The St. Louis River Estuary has some fishable harbor ice but it is extremely important to check ice thickness often when walking out. Anglers are taking a few walleye when using jigging spoons tipped with minnow heads. A deadstick set within 6 feet of the jigging hole is helpful. A bite window is taking shape during early morning and late afternoon hours. Backwater panfishing has been difficult but more stable weather patterns should increase the bite. For the most fish, work 5-10 feet of water over the mud, and trust your electronics. It is important to be as quiet as possible since fish can be spooked easily. The inland lakes, reservoirs and flowages have been good for set-line fishing with northern pike, bass and the occasional walleye being caught. Setting some tip-ups near vegetation covered shorelines in around 5-12 feet of water has been best. For some larger fish, try deeper waters. Both shiners and smaller suckers are turning fish, but don't be afraid to use an oversized chub. Walleye anglers should concentrate on the mid-lake humps. A simple rigging rap tipped with a minnow head is hard to beat. The best depths have been 13-21 feet of water -- the shallower depths early in the morning and later in the afternoon, and the deeper depths in the middle of the day. Just like panfishing on the river, the panfish bite on inland lakes has also been ‘hit-and-miss’ but stable weather patterns are expected to help. Ice thickness ranges from 5-12 inches. While most of the small, shallow lakes are supporting snowmobiles, some of the larger, deeper lakes need more time to build ice. Snowmobiles are the best mode of travel to avoid getting stuck in thick snow and snow drifts. Please note that slush pockets remain on several bodies of water and the weight of the snow may result in flooding when drilling holes.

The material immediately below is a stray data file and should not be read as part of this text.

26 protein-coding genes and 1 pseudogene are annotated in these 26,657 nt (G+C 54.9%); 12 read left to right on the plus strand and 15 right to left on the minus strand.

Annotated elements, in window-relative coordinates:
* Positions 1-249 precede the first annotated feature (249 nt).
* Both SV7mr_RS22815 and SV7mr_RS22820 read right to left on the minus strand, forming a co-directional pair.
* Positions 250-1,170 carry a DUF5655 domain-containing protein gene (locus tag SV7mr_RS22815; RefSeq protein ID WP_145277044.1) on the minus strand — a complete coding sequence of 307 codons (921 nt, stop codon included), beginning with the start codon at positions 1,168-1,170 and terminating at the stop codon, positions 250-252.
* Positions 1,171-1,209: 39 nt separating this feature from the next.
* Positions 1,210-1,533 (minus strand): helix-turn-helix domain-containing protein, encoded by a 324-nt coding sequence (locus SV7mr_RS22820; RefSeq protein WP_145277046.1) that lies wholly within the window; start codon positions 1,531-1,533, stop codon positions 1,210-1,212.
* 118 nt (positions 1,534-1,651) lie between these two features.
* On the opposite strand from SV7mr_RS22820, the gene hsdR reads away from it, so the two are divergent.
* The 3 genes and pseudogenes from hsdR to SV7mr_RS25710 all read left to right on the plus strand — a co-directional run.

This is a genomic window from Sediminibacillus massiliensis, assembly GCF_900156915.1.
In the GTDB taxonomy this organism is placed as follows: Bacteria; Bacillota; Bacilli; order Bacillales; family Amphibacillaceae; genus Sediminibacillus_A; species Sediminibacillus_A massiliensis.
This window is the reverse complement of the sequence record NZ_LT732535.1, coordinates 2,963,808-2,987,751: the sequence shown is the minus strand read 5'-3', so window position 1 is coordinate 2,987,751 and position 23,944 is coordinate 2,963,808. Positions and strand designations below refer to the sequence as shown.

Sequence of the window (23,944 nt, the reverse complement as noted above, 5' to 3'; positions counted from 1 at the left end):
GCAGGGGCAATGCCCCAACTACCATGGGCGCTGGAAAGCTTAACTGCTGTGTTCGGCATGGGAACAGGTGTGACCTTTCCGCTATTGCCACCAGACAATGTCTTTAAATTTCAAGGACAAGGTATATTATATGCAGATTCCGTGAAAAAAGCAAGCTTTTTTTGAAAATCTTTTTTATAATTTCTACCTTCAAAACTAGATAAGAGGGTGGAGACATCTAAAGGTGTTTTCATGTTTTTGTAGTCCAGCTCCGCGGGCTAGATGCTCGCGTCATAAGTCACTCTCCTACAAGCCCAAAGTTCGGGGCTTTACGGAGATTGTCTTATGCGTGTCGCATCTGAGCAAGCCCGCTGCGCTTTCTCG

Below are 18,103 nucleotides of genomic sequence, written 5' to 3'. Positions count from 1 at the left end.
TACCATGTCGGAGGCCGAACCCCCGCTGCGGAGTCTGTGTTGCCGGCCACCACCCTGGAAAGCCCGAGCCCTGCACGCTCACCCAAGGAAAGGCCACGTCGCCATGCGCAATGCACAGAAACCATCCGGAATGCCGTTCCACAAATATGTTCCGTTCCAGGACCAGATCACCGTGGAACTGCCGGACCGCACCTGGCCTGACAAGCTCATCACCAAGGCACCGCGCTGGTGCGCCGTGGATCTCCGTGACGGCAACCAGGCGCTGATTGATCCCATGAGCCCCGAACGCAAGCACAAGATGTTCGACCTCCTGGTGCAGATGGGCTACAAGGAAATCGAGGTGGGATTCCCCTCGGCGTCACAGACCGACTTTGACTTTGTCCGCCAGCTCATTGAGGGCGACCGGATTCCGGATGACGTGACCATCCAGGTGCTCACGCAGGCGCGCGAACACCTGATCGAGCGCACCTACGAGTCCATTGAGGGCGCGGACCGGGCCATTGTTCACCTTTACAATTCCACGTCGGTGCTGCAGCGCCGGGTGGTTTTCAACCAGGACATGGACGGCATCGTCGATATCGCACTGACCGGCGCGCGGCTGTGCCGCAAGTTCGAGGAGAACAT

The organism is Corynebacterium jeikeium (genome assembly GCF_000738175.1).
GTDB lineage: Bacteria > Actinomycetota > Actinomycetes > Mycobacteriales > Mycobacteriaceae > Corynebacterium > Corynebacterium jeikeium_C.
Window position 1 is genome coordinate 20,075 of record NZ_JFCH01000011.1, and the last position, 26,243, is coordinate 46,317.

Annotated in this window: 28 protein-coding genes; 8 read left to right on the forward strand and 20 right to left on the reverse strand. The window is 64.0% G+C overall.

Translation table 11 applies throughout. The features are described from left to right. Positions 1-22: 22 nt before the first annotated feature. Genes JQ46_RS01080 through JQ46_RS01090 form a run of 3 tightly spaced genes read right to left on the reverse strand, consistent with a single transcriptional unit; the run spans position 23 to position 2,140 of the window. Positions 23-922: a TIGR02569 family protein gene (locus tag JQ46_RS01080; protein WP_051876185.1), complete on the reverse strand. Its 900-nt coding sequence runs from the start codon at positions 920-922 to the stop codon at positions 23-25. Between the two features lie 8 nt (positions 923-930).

Contact Visit Duluth for more information.
Grand Rapids Area Lakes and Rivers
Despite extremely cold temperatures earlier this week, some anglers continued to fish. Panfish were the primary draw since they were easiest to catch near shore. Bluegills and crappies have been hitting small jigs tipped with wax worms or euro larvae in 12-20 feet of water, especially in and around the weed beds where oxygen levels are highest. Light line can be key to catching fish in clear water, and smaller bait is often preferred by both species since they are feeding on very small microorganisms and larvae in the shallows. Light rods are also helpful for light biters.